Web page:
By: Michael Rauscher
There is a common misunderstanding when it comes to cam design. Anyone can claim to design cams, and in a way they do, but in a very limited way. What they really do is design or spec where they want the valve events; usually only 2 events, duration at .050” and max lift. Most of the top engine shops establish where they want the valve to be in regards to crankshaft position.
In order to truly design a cam a lift table must be used to establish the valve events. This is not 2 events but all 360 events of the lobe.
I am one of the few that design OHC profiles and I do so by designing the valve lift curve and then working backwards through the geometry establishing what the cam lobe profile needs to look like to generate the valve lift profile.
The mathematics are quite involved, as commonly used in automotive designs, using 7th order polynomials, B Splines, Circular arcs, etc. in order to create the curves and control the desired derivatives of lift such as velocity, acceleration, jerk and snap which all effect the dynamics of the valve train.
Here is an example of cam design for a popular 4 cylinder 4V OHC. One is a lobe summary (450292C.txt), another is an S96 of the lobe design (450292CC.txt) which is fed into the CNC grinder program, and another is an S96 file (450292CV.txt) of the valve action which can be used for investigation or other studies. When examining any S96 file one must scroll down the zeros describing the base circle to see any lift values.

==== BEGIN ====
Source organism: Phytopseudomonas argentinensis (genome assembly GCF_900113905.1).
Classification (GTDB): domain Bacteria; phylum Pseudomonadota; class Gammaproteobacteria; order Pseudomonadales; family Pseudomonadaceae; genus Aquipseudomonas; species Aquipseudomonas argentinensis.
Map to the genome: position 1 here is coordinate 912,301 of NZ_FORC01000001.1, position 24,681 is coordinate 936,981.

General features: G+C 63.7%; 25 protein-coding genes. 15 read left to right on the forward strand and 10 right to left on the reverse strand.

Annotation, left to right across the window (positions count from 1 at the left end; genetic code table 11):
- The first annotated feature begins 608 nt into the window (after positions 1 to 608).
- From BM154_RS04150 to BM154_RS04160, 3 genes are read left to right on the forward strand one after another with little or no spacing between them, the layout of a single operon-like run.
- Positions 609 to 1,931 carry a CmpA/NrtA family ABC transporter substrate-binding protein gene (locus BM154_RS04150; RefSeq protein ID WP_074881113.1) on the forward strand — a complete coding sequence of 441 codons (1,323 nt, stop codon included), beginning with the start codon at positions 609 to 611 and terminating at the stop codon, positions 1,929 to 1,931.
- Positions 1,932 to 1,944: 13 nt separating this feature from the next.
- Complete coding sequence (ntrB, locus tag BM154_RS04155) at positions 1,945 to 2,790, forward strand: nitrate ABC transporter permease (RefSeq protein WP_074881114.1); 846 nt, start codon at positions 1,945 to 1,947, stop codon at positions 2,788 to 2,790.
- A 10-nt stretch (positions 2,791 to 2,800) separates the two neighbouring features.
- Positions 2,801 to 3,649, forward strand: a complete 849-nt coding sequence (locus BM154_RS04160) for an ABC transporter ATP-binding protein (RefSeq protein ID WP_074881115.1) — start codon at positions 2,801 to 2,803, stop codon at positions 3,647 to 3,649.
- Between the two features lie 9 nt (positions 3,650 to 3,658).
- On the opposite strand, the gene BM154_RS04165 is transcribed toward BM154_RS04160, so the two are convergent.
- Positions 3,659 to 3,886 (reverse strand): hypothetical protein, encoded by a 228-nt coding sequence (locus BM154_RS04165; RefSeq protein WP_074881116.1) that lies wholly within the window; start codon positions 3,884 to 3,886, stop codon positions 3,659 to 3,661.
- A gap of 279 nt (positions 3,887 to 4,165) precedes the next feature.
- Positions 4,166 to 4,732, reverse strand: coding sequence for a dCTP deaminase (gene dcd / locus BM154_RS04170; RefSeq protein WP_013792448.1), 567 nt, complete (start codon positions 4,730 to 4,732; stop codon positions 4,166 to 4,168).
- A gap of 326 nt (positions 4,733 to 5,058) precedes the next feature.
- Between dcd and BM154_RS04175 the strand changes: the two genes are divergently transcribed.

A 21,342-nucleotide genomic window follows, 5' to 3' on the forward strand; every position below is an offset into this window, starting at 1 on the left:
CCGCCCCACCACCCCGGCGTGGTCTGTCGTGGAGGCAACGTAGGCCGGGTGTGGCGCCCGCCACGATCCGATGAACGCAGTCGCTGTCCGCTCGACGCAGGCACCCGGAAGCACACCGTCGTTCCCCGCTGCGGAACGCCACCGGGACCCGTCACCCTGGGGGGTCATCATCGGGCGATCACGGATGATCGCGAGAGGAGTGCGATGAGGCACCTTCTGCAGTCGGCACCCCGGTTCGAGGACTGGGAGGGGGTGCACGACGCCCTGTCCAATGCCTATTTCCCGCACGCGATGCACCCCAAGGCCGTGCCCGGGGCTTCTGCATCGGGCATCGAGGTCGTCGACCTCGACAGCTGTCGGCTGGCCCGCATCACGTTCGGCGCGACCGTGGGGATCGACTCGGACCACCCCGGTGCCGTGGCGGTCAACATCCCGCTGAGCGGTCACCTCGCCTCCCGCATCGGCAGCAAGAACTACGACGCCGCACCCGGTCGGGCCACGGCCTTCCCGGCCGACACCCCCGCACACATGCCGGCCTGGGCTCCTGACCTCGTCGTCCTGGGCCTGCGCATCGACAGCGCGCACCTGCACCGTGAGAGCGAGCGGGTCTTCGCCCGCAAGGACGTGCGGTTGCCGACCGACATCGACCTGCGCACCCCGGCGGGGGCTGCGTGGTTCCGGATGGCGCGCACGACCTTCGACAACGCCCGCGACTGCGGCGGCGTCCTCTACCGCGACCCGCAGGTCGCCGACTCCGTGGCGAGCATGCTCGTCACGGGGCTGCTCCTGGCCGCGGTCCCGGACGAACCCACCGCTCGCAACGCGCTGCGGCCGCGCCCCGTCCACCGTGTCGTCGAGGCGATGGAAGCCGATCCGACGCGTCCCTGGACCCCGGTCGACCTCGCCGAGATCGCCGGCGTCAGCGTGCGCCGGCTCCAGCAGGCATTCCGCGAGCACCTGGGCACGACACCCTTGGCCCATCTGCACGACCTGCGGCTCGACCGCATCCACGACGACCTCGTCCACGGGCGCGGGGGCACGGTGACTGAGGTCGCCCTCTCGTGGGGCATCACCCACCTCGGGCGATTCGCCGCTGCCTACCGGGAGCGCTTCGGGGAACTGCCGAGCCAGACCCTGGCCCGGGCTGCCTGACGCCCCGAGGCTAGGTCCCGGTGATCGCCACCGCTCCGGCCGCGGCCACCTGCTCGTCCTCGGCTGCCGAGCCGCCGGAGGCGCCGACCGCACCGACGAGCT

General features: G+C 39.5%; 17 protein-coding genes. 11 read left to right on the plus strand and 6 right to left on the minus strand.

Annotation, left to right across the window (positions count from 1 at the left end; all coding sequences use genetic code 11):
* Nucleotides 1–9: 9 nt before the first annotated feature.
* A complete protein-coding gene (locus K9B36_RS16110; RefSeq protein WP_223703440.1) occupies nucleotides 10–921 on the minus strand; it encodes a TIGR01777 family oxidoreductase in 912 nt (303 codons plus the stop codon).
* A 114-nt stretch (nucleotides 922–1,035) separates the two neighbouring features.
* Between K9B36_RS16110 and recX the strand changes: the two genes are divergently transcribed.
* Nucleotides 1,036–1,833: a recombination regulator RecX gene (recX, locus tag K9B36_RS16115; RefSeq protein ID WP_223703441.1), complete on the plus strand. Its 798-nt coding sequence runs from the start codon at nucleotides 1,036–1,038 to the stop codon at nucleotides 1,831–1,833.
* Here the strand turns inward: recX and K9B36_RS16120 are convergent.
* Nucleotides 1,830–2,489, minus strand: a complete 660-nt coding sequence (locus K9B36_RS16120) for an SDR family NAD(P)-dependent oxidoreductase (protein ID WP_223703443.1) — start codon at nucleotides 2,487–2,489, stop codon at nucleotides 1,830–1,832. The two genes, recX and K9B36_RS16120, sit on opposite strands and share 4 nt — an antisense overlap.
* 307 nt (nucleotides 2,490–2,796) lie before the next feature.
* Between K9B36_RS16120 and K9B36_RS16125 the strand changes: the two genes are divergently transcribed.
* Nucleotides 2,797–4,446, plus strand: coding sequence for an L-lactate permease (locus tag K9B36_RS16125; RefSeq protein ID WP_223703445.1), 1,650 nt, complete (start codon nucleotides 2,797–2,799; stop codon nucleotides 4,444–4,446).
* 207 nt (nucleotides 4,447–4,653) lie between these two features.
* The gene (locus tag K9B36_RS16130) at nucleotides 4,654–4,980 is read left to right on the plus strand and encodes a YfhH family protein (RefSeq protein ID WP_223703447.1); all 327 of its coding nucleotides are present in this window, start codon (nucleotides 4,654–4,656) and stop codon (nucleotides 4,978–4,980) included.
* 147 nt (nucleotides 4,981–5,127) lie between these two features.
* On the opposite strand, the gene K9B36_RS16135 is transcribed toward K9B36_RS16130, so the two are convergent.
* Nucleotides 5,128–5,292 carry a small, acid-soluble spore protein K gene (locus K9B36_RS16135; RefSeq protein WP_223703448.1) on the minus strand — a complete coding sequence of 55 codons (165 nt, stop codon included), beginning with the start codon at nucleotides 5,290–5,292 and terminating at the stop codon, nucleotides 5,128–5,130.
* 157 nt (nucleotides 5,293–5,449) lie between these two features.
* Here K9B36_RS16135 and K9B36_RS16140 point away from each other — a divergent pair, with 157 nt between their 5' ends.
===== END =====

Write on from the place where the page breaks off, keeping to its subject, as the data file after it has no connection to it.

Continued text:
The S96 files are 396 rows of 8 decimal precision that describes the base circle and lift; 360 degrees and the remaining 36 rows redefines the base circle portion again. This format was designed by Harvey Crane (http://www.harveycrane.com) during the early years of cam design. His website is full of educational material and well worth a look.
All the design data in the linked text files have been generated by me and they describe the cam or valve motion, the summary almost has the valve train geometry and the opening and closing ramps, the exponents, constants, etc.
Now if anybody says the design cams ask them to provide a sample of design data. Most are unable to provide the raw data. Many of them are designing .050” timing and max lift which is a small part of the overall cam profile.
One note of interest, cam designers are usually not engine designers nor well versed in thermodynamics. Most of what they learn about can design comes from customer feedback and basic experience. Cam salesmen go off what worked well in specific applications and apply that to future requirements.
When we receive the finished cams we inspect them on our verification machine and compare them to the design file. Our requirements of lift error are less than .0005” and if it is exceeded we have a problem with the vendor and will not place them into the market until new ones are made that meet tolerances.